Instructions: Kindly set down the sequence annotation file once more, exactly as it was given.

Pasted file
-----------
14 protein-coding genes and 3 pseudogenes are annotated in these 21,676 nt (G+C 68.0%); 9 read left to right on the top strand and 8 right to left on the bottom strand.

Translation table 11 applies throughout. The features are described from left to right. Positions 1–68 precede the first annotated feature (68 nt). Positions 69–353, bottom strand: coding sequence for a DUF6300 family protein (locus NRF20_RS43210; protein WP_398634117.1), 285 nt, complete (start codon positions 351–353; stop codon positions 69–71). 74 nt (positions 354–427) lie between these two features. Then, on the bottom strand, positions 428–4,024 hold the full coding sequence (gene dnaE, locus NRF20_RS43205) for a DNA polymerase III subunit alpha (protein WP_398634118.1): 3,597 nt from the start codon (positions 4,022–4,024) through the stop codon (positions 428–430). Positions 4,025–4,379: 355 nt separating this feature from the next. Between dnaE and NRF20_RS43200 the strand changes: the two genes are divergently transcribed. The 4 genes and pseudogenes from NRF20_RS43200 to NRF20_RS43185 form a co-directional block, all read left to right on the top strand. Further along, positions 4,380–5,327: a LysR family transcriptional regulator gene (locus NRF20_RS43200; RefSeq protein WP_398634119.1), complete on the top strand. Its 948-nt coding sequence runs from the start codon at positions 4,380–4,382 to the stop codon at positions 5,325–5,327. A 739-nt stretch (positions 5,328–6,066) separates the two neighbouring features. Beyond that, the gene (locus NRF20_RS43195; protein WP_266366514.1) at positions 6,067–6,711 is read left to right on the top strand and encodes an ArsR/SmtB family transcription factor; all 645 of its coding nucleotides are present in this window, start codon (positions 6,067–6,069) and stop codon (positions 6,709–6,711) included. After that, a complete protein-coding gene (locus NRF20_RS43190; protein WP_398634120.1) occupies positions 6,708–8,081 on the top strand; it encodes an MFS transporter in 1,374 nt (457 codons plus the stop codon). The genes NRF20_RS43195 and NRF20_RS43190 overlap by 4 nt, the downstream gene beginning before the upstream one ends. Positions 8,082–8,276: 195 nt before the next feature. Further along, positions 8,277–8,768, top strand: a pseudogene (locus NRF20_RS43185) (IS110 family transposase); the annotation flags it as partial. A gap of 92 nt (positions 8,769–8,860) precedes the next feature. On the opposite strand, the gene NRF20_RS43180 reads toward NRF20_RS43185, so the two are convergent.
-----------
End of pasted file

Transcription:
14 protein-coding genes and 3 pseudogenes are annotated in these 21,676 nt (G+C 68.0%); 9 read left to right on the top strand and 8 right to left on the bottom strand.

Translation table 11 applies throughout. The features are described from left to right. Positions 1–68 precede the first annotated feature (68 nt). Positions 69–353, bottom strand: coding sequence for a DUF6300 family protein (locus NRF20_RS43210; protein WP_398634117.1), 285 nt, complete (start codon positions 351–353; stop codon positions 69–71). 74 nt (positions 354–427) lie between these two features. Then, on the bottom strand, positions 428–4,024 hold the full coding sequence (gene dnaE, locus NRF20_RS43205) for a DNA polymerase III subunit alpha (protein WP_398634118.1): 3,597 nt from the start codon (positions 4,022–4,024) through the stop codon (positions 428–430). Positions 4,025–4,379: 355 nt separating this feature from the next. Between dnaE and NRF20_RS43200 the strand changes: the two genes are divergently transcribed. The 4 genes and pseudogenes from NRF20_RS43200 to NRF20_RS43185 form a co-directional block, all read left to right on the top strand. Further along, positions 4,380–5,327: a LysR family transcriptional regulator gene (locus NRF20_RS43200; RefSeq protein WP_398634119.1), complete on the top strand. Its 948-nt coding sequence runs from the start codon at positions 4,380–4,382 to the stop codon at positions 5,325–5,327. A 739-nt stretch (positions 5,328–6,066) separates the two neighbouring features. Beyond that, the gene (locus NRF20_RS43195; protein WP_266366514.1) at positions 6,067–6,711 is read left to right on the top strand and encodes an ArsR/SmtB family transcription factor; all 645 of its coding nucleotides are present in this window, start codon (positions 6,067–6,069) and stop codon (positions 6,709–6,711) included. After that, a complete protein-coding gene (locus NRF20_RS43190; protein WP_398634120.1) occupies positions 6,708–8,081 on the top strand; it encodes an MFS transporter in 1,374 nt (457 codons plus the stop codon). The genes NRF20_RS43195 and NRF20_RS43190 overlap by 4 nt, the downstream gene beginning before the upstream one ends. Positions 8,082–8,276: 195 nt before the next feature. Further along, positions 8,277–8,768, top strand: a pseudogene (locus NRF20_RS43185) (IS110 family transposase); the annotation flags it as partial. A gap of 92 nt (positions 8,769–8,860) precedes the next feature. On the opposite strand, the gene NRF20_RS43180 reads toward NRF20_RS43185, so the two are convergent.